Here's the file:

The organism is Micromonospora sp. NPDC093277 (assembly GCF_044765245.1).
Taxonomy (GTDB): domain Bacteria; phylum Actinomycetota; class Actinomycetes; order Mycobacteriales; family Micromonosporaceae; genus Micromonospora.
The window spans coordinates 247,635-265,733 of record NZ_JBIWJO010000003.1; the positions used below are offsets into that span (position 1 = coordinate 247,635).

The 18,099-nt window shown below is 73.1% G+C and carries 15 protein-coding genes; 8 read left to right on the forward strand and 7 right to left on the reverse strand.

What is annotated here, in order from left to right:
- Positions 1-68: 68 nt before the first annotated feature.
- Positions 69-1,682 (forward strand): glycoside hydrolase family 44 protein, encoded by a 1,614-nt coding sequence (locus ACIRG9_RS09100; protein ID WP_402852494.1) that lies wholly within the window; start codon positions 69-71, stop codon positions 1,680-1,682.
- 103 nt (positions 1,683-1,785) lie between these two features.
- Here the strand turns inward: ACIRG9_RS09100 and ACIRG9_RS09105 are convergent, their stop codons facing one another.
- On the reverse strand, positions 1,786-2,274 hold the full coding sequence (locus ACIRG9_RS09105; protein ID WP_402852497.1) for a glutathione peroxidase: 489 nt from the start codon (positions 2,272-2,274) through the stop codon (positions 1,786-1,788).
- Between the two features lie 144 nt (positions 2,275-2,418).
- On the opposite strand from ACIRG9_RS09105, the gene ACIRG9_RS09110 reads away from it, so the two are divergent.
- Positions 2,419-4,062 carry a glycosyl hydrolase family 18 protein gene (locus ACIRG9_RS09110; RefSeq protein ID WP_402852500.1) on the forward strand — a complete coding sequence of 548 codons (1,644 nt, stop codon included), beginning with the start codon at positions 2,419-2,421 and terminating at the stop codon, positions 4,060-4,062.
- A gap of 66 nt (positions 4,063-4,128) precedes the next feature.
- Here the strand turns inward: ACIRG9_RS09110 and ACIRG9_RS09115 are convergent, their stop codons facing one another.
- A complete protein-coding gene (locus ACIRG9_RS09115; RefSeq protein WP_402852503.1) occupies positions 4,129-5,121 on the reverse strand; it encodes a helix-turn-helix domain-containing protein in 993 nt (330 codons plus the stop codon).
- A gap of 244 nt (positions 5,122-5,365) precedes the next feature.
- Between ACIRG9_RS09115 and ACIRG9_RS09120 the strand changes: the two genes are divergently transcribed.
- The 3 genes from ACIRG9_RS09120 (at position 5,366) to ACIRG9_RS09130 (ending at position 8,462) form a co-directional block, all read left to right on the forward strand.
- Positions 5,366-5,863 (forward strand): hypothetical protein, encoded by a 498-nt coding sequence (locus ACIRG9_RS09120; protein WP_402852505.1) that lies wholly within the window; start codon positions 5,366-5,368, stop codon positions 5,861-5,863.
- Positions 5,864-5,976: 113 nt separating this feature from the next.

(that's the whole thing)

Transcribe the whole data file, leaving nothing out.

The organism is Micromonospora sp. NPDC093277 (assembly GCF_044765245.1).
Taxonomy (GTDB): domain Bacteria; phylum Actinomycetota; class Actinomycetes; order Mycobacteriales; family Micromonosporaceae; genus Micromonospora.
The window spans coordinates 247,635-265,733 of record NZ_JBIWJO010000003.1; the positions used below are offsets into that span (position 1 = coordinate 247,635).

The 18,099-nt window shown below is 73.1% G+C and carries 15 protein-coding genes; 8 read left to right on the forward strand and 7 right to left on the reverse strand.

What is annotated here, in order from left to right:
- Positions 1-68: 68 nt before the first annotated feature.
- Positions 69-1,682 (forward strand): glycoside hydrolase family 44 protein, encoded by a 1,614-nt coding sequence (locus ACIRG9_RS09100; protein ID WP_402852494.1) that lies wholly within the window; start codon positions 69-71, stop codon positions 1,680-1,682.
- 103 nt (positions 1,683-1,785) lie between these two features.
- Here the strand turns inward: ACIRG9_RS09100 and ACIRG9_RS09105 are convergent, their stop codons facing one another.
- On the reverse strand, positions 1,786-2,274 hold the full coding sequence (locus ACIRG9_RS09105; protein ID WP_402852497.1) for a glutathione peroxidase: 489 nt from the start codon (positions 2,272-2,274) through the stop codon (positions 1,786-1,788).
- Between the two features lie 144 nt (positions 2,275-2,418).
- On the opposite strand from ACIRG9_RS09105, the gene ACIRG9_RS09110 reads away from it, so the two are divergent.
- Positions 2,419-4,062 carry a glycosyl hydrolase family 18 protein gene (locus ACIRG9_RS09110; RefSeq protein ID WP_402852500.1) on the forward strand — a complete coding sequence of 548 codons (1,644 nt, stop codon included), beginning with the start codon at positions 2,419-2,421 and terminating at the stop codon, positions 4,060-4,062.
- A gap of 66 nt (positions 4,063-4,128) precedes the next feature.
- Here the strand turns inward: ACIRG9_RS09110 and ACIRG9_RS09115 are convergent, their stop codons facing one another.
- A complete protein-coding gene (locus ACIRG9_RS09115; RefSeq protein WP_402852503.1) occupies positions 4,129-5,121 on the reverse strand; it encodes a helix-turn-helix domain-containing protein in 993 nt (330 codons plus the stop codon).
- A gap of 244 nt (positions 5,122-5,365) precedes the next feature.
- Between ACIRG9_RS09115 and ACIRG9_RS09120 the strand changes: the two genes are divergently transcribed.
- The 3 genes from ACIRG9_RS09120 (at position 5,366) to ACIRG9_RS09130 (ending at position 8,462) form a co-directional block, all read left to right on the forward strand.
- Positions 5,366-5,863 (forward strand): hypothetical protein, encoded by a 498-nt coding sequence (locus ACIRG9_RS09120; protein WP_402852505.1) that lies wholly within the window; start codon positions 5,366-5,368, stop codon positions 5,861-5,863.
- Positions 5,864-5,976: 113 nt separating this feature from the next.